Saturday, July 08, 2006

EnterpriseDB - an Oracle face on PostgreSQL

I have been playing with the EnterpriseDB database over the past few weeks. To be honest, I would not have known about this new database had it not been for my winning an gift certificate for filling out a survey on the Java Developer's Journal, which was sponsored by EnterpriseDB Corporation. I mean, I hear about open source databases being released once in a while, such as Firebird and Apache Derby, and I have even used a few of them, such as HSQLDB (formerly HypersonicDB). But as an application developer, I dont go out of my way to look at new databases. Most of the time, I stick with the tried and tested databases I already have installed on my computer - MySQL and PostgreSQL. So in a sense, I was paid to look at EnterpriseDB. have been warned.

What kept me looking further, and indeed, writing about it here, were the following:

  • It is based on PostgreSQL, a database which I use and like.
  • It allows Oracle based applications to run with little or no modification using its Oracle compatibility layer.
  • It has a gentle learning curve with Database Designer GUI.
  • It is open source and free for use. Support is based on an subscription model, which is quite affordable even for small businesses.
  • It is integrated into the JBoss application server stack.
  • I believe it has the potential to become a major open source database contender in the near future, and as such, application developers would benefit from learning it.

Based on PostgreSQL

I mostly use either PostgreSQL or MySQL for my personal projects. I started using PostgreSQL because it came pre-installed with RedHat systems. I came to PostgreSQL from using Informix at work, so there was a steep learning curve. What I liked about PostgreSQL is its almost infinite extensibility. Like most other relational databases, you can create tables, views and stored functions in PostgreSQL. Unlike most other relational databases, however, PostgreSQL allows you to create user defined types and even new stored procedure languages.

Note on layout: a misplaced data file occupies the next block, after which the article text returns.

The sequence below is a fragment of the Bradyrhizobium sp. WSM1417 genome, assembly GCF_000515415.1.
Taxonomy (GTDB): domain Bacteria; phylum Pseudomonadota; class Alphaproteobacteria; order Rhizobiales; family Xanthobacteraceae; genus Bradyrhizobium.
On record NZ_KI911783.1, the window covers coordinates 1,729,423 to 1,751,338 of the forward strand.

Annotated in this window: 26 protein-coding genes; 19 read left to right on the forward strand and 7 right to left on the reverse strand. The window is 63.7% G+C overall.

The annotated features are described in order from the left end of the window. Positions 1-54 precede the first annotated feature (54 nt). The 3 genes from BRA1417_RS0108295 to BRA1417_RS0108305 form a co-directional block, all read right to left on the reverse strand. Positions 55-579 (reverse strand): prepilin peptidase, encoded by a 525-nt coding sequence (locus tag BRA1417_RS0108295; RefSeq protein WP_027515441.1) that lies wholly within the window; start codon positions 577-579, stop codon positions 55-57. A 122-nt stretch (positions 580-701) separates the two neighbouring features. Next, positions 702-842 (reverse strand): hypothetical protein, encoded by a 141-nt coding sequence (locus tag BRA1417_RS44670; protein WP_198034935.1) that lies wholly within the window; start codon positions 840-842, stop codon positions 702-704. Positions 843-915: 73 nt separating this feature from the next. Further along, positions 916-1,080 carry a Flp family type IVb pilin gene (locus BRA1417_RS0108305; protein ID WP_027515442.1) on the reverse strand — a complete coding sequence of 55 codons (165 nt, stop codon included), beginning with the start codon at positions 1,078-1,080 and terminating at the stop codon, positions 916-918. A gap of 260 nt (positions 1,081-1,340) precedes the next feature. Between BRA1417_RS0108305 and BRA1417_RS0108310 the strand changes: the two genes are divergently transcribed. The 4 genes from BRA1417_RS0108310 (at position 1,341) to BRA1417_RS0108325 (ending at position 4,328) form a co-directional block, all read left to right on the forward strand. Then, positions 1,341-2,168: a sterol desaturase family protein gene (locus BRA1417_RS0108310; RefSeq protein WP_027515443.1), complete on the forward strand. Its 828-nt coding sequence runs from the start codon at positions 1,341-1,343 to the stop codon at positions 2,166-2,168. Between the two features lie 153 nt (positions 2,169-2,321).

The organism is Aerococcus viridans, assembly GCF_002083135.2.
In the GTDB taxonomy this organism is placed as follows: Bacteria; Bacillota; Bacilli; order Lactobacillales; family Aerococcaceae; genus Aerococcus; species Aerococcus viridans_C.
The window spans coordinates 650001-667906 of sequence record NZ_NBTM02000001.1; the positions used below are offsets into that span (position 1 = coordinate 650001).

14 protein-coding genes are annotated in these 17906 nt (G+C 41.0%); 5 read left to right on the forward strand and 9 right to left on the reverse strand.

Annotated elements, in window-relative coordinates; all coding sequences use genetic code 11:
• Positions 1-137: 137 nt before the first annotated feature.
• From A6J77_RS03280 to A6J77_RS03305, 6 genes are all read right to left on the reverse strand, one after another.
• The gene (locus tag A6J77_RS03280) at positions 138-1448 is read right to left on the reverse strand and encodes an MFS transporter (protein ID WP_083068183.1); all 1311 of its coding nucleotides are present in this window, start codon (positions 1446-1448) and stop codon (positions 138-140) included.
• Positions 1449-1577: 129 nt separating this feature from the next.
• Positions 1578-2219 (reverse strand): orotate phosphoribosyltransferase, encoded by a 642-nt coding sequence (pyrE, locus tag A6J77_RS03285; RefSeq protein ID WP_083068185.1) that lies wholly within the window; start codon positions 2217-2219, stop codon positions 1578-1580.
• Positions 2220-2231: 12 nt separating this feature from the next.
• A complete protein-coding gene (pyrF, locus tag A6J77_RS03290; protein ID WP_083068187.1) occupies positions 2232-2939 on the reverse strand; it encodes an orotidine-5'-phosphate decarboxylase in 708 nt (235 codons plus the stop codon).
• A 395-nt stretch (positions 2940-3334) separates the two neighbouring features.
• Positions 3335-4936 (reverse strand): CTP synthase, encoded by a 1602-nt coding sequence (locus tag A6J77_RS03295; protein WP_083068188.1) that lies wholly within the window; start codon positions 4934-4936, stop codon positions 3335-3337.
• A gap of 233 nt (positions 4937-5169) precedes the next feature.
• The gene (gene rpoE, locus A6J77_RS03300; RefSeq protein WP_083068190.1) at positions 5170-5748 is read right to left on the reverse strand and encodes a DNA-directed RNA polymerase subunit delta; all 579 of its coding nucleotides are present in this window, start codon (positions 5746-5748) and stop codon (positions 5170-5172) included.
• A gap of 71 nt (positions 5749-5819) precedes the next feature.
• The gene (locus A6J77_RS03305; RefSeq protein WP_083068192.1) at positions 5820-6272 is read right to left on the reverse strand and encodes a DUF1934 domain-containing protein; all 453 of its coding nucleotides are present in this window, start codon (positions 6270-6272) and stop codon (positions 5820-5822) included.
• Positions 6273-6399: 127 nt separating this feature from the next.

Even apart from its extension points, PostgreSQL is a very feature rich database. PostgreSQL has been fully ACID (Atomicity, Consistency, Isolation and Durability) compliant for a long time. It supports a very rich subset of SQL, including subqueries, triggers and stored procedures.

So, in a way, EnterpriseDB could not have chosen a better database to base their product on.

Oracle compatibility

While the SQL spec specifies the data types that should be available, database vendors frequently support proprietary extensions, and Oracle is no exception. EnterpriseDB maps non-standard SQL data types to PostgreSQL using aliases. Oracle also offers the richest array of system functions among commercial databases, which have been faithfully replicated in EnterpriseDB using PostgreSQL stored functions. There are other little touches such as the system table DUAL, which was actually created by Oracle to mask a shortcoming in its SQL syntax, but which is needed for compatibility with Oracle SQL scripts.

EnterpriseDB provides a stored procedure language EDB-SPL which closely resembles Oracle's PL/SQL. PL/SQL, in my opinion, is the nicest stored procedure language available today. PostgreSQL already has a PL/SQL like stored procedure language called plpgsql, but it is easy to spot which is which. EDB-SPL is a more faithful PL/SQL clone, and stored procedures and functions written in EDB-SPL are virtually indistinguishable from PL/SQL code.

EnterpriseDB has a data dictionary view called "Redwood View" that resembles the Oracle data dictionary. So DBA scripts making use of the data dictionary can run unchanged.